Daniels founded her organization, PotBangerz, in the wake of the Ferguson uprising. PotBangerz was born of the idea that Black Lives Matter means all Black lives, including the least seen and least served — and the idea that one way to uplift all people is by serving them good food. Today, PotBangerz is a 501c3 non-profit organization whose donations allow them to buy food to cook meals and snacks for 150-200 members of St. Louis' unhoused community.
"I don't want just to give a meal," Daniels said. "I want to give them their tomorrow."
After the better part of a decade in St. Louis, Daniels is now moving on to Jacksonville, Florida. As part of her farewell, photographer and close friend of Daniels, Theo Welling hosted a talk and then a photo viewing on Friday afternoon at the May Gallery of Webster University. There, he explored a body of work he’s been creating around Mama Cat for around a year: a photo-documentary project titled “Mama Cat: Works in Progress,” which follows the daily life of Mama Cat and the rotating cast of dozens of characters that make up the PotBangerz family.
Welling said one inspiring aspect of Daniels’ presence in the community is her consistency: some weeks, she works with a large support team, and other weeks she only has a few people. Daniels herself, however, seems to be omnipresent: Welling said the common denominator in the work is always herself.
In addition to their meal preparation and delivery work, PotBangerz with the political support of Congresswoman Cori Bush was approved a $165,300 grant to open an inclusive (four to six month) transitional house called Mildred's Casa de Paz in Pine Lawn in August. The house will also offer job training for all women, including cisgender, queer, and transgender women.
In addition, Mildred's Casa de Paz is partnering with local organizations that offer placement assistance, counseling, transportation, medical referrals, and information regarding life skills.
For her farewell, before her departure, Daniels donned her continental Africa earrings and described herself to the audience as a humanitarian activist, mother, grandmother, and great grandmother. As the community prepares to say goodbye to the beloved activist, she reminded everyone there when you become aware of the issues turning a blind eye is not an option.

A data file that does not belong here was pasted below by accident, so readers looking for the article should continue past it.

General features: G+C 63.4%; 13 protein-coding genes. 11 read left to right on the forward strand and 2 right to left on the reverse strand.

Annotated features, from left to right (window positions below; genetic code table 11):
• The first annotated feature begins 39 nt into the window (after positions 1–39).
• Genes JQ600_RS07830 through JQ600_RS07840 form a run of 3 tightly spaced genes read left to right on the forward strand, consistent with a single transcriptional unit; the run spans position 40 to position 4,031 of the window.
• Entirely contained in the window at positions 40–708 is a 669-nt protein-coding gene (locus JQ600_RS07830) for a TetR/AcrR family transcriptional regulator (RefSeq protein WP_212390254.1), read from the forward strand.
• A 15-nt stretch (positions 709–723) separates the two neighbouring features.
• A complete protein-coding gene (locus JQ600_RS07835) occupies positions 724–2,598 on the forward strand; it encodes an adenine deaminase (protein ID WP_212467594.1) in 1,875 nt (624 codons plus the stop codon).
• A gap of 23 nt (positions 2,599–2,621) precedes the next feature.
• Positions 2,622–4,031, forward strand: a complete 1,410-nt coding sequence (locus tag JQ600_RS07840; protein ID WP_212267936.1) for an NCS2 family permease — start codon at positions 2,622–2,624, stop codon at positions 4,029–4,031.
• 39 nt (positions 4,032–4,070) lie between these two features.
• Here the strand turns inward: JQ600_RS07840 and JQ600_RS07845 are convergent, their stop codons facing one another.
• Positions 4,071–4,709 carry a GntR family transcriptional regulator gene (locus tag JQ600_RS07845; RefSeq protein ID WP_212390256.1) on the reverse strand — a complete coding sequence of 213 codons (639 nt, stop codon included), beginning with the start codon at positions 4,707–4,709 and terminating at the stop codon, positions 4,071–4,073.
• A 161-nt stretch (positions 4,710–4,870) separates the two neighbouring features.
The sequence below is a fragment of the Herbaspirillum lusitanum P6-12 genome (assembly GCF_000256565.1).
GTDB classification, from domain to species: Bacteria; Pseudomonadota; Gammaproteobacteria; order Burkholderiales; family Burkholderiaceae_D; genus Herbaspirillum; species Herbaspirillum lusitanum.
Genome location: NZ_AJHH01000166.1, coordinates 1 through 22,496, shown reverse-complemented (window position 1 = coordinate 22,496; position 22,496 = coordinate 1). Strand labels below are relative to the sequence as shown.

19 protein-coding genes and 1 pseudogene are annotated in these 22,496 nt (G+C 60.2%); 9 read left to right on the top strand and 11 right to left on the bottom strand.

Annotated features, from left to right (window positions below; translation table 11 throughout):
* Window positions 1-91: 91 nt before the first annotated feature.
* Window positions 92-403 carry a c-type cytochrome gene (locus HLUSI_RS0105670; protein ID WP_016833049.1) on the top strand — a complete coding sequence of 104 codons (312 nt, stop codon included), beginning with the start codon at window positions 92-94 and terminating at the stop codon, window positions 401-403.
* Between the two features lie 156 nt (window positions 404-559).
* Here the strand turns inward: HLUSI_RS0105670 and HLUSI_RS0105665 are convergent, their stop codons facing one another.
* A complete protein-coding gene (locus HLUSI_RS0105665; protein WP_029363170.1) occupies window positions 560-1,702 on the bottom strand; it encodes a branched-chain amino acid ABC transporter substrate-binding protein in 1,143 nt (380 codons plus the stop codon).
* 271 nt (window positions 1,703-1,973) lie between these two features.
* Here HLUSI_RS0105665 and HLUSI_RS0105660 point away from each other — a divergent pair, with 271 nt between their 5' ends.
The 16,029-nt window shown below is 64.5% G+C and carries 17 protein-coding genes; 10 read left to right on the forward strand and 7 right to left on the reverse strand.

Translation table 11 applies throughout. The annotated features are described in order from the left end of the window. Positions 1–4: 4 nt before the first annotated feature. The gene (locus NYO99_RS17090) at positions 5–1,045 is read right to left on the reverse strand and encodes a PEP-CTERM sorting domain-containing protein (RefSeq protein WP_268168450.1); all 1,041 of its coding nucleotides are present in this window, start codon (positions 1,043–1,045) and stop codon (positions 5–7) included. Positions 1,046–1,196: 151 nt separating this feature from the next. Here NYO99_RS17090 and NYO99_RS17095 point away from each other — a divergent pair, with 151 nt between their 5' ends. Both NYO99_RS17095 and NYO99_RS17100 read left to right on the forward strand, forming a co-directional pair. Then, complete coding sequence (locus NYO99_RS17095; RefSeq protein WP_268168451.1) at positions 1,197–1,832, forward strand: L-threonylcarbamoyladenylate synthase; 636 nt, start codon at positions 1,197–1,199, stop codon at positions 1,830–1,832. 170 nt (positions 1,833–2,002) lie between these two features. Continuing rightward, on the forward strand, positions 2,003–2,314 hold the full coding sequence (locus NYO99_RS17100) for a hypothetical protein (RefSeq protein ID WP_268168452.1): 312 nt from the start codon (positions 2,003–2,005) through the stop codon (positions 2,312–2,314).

Daniels said the concept of feeding the unhoused while also speaking on the fight for justice, came to her as she joined the community rallying in frustration and grief after the murder of Michael Brown in 2014. She began to bring food to the protesters, and has never stopped “feeding the movement."
"In one day, I saw her prepare a reception for Ferguson's first female African American Mayor Ella Jones, find a domestic abuse victim a room, and finish the day by preparing the PotBangerz meal for hundreds of people," Welling said.
Daniels' inspiring story sheds light on life’s struggles and triumphs, as she has travelled across the country creating community wherever she goes. She was born in Harlem and raised in the Bronx. In adulthood, she moved around the country and was unhoused in 1989 with three kids, which brought her the strong empathy for the struggles of unhoused people she still carries today. She later met Perez, a St. Louis native and retired sailor, who became her husband. Perez, whom Theo refers to as Mama Cat's best friend, is very supportive of her community missions in his hometown.
Daniels said Jacksonville will become her new home and said she will bring her family and her PotBangerz mission of aiding the unhoused to the large Florida city.
"Even though I'm moving, I'm still here for the fight," Mama Cat said. "I'm not going anywhere."
When thinking about the long-term future of Potbangerz, she spoke with conviction, "Hopefully, there won't be a need for PotBangerz, and we got to work toward that," Daniels said.
Welling shared what he found compelling about Daniels from their first encounters.
"I was struck by the fact that not only did she remember me, but she remembered the context of our first meeting," Welling said. "I learned that Mama Cat seems to remember everyone she's ever met, which I believe is one of the many driving forces in her efforts. For most of us, we might see a person in need and just go on with the day. Not Mama Cat: she remembers, learns their name, thinks about them, finds how she can help, then follows through.”
As a proud military mother and wife, Daniels said her motto is to work within the system while also fiercely advocating for change.
"We deal with homelessness, and we deal with injustice. It is everywhere.knew when I came to St. Louis, there would be more work required than other places," said Daniels referring to the racial tension.
What humbles Daniels and gives her the will to continue pushing for change is simply her identity and all that she's overcome. "I'm ever mindful of the fact that I'm a Black woman in America,"
Daniels said the most significant takeaway is not uniformity but embracing individual skills.
"I am trying to lay the groundwork," Daniels said. "Everybody's role in the movement is not just to be on the street. We all got a job, and we have to live in our purpose. I am trying to lift those with the least among us."
Welling and Daniels shared that there might be a book in the future which is currently in its infancy stages.
The exhibition “Mama Cat: Works in Progress” at the May Gallery of Webster University has been extended to Fri., Oct. 1, 2021.